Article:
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5 - flourouracil figure 2.8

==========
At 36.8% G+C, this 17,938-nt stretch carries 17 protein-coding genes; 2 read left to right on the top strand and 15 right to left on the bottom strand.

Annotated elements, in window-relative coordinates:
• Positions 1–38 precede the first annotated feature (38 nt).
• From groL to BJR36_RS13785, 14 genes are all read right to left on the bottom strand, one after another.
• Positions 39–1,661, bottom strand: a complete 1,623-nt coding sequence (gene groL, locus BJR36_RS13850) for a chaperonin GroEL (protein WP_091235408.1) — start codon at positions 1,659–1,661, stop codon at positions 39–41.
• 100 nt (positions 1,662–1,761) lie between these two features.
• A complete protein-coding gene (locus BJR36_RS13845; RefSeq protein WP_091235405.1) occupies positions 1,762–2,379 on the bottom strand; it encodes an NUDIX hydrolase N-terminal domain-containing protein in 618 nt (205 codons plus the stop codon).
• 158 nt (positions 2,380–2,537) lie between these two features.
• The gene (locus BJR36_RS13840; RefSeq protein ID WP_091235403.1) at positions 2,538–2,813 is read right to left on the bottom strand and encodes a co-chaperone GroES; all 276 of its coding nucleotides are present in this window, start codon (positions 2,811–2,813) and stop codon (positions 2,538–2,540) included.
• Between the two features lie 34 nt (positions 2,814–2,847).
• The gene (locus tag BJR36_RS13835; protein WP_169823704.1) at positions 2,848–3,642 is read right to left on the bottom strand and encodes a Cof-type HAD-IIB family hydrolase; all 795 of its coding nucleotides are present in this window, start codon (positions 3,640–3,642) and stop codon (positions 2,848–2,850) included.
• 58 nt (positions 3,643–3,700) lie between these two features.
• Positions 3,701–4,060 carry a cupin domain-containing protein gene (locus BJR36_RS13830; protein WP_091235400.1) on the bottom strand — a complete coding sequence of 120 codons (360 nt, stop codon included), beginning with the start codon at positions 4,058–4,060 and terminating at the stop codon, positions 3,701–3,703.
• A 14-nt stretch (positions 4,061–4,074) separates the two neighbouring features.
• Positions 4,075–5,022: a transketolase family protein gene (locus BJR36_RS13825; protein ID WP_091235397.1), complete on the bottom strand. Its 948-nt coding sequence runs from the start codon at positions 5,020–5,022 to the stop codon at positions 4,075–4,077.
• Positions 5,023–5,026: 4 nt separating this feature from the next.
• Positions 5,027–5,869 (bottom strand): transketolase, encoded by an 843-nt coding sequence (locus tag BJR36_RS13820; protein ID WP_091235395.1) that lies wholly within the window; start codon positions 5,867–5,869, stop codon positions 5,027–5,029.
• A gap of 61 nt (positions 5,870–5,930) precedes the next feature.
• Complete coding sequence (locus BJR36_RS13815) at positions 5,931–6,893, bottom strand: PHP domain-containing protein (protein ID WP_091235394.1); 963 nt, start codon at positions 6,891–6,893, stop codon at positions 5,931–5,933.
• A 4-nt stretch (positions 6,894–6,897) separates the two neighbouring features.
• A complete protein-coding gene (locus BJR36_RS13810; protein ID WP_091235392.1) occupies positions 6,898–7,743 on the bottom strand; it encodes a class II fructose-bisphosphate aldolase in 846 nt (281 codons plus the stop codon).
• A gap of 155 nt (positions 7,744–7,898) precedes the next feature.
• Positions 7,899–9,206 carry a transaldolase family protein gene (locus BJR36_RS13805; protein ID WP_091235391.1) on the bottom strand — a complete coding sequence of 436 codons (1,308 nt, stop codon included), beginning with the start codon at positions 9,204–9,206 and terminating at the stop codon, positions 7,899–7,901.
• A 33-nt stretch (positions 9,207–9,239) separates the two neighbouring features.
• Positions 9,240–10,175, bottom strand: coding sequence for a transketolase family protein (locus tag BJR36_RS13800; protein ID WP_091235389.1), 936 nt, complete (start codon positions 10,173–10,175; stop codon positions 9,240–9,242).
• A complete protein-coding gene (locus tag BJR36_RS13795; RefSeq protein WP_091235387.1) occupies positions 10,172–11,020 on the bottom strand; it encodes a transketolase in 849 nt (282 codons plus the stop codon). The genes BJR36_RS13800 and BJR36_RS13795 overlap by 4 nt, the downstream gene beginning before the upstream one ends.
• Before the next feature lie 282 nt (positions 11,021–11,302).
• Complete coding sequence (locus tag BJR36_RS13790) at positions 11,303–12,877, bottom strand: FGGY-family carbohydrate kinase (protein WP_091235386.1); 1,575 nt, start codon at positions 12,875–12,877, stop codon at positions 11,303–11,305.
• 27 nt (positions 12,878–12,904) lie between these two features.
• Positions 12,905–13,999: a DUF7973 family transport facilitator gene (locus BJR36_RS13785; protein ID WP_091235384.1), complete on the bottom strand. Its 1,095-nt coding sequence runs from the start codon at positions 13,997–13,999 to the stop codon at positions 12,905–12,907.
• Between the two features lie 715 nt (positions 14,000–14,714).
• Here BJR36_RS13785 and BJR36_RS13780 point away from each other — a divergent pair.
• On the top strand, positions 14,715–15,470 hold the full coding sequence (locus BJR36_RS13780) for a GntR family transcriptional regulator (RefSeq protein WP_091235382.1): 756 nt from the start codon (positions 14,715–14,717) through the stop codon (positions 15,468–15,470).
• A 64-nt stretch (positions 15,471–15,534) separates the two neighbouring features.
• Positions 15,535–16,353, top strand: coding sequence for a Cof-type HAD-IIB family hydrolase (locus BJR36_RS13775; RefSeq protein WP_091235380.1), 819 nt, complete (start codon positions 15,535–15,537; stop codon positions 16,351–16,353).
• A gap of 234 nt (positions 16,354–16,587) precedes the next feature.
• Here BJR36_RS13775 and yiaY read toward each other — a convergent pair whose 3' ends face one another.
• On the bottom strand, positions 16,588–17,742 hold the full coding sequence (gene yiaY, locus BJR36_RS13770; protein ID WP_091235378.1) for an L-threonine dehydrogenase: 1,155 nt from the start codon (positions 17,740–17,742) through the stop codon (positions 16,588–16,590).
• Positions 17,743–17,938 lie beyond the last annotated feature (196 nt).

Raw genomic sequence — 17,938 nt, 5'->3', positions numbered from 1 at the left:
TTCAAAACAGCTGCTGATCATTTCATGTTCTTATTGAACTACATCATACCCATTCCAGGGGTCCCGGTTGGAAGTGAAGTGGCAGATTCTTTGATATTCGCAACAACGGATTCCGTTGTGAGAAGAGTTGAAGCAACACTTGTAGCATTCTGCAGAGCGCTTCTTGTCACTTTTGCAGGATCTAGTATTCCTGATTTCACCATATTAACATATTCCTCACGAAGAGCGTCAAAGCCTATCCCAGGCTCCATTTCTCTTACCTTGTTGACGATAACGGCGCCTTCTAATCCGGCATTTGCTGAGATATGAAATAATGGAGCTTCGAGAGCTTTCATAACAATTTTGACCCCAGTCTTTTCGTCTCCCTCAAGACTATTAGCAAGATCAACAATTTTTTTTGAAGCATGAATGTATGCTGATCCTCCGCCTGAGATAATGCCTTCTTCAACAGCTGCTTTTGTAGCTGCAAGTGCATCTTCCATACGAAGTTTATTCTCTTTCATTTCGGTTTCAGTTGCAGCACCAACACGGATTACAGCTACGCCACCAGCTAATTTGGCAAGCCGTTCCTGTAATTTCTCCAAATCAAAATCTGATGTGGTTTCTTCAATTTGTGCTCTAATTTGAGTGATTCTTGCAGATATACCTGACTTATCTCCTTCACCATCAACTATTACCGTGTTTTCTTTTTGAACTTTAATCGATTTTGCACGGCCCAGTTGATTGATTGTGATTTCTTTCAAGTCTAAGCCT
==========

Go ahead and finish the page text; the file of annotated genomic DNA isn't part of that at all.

cytarabine. Fluorouracil is a fluorinated pyrimidine that becomes phosphorylated intracellularly and then binds covalently with thymidylate synthetase, thereby inhibiting its action and interfering with DNA and RNA synthesis (see Fig. 2.8) [8,21]. There is little evidence that fluorouracil has activity against PBT as a single agent or in combination with other drugs. When administered as part of a phase III trial investigating intravenous versus intra-arterial BCNU, fluorouracil did not improve survival in either of the BCNU groups [142]. In a phase II trial of 30 patients with various PBT, Cascino and coworkers administered fluorouracil (370 mg/m2) with leucovorin modulation for five days every five weeks [143]. Only three objective responses were noted, with a median time to progression of 6.7 weeks and an overall median survival of 16.1 weeks. The most frequent toxicities of fluorouracil are myelosuppres-sion, stomatitis, and diarrhea. Rarely, an acute cerebellar syndrome can develop that appears to be correlated with peak plasma concentrations of drug.

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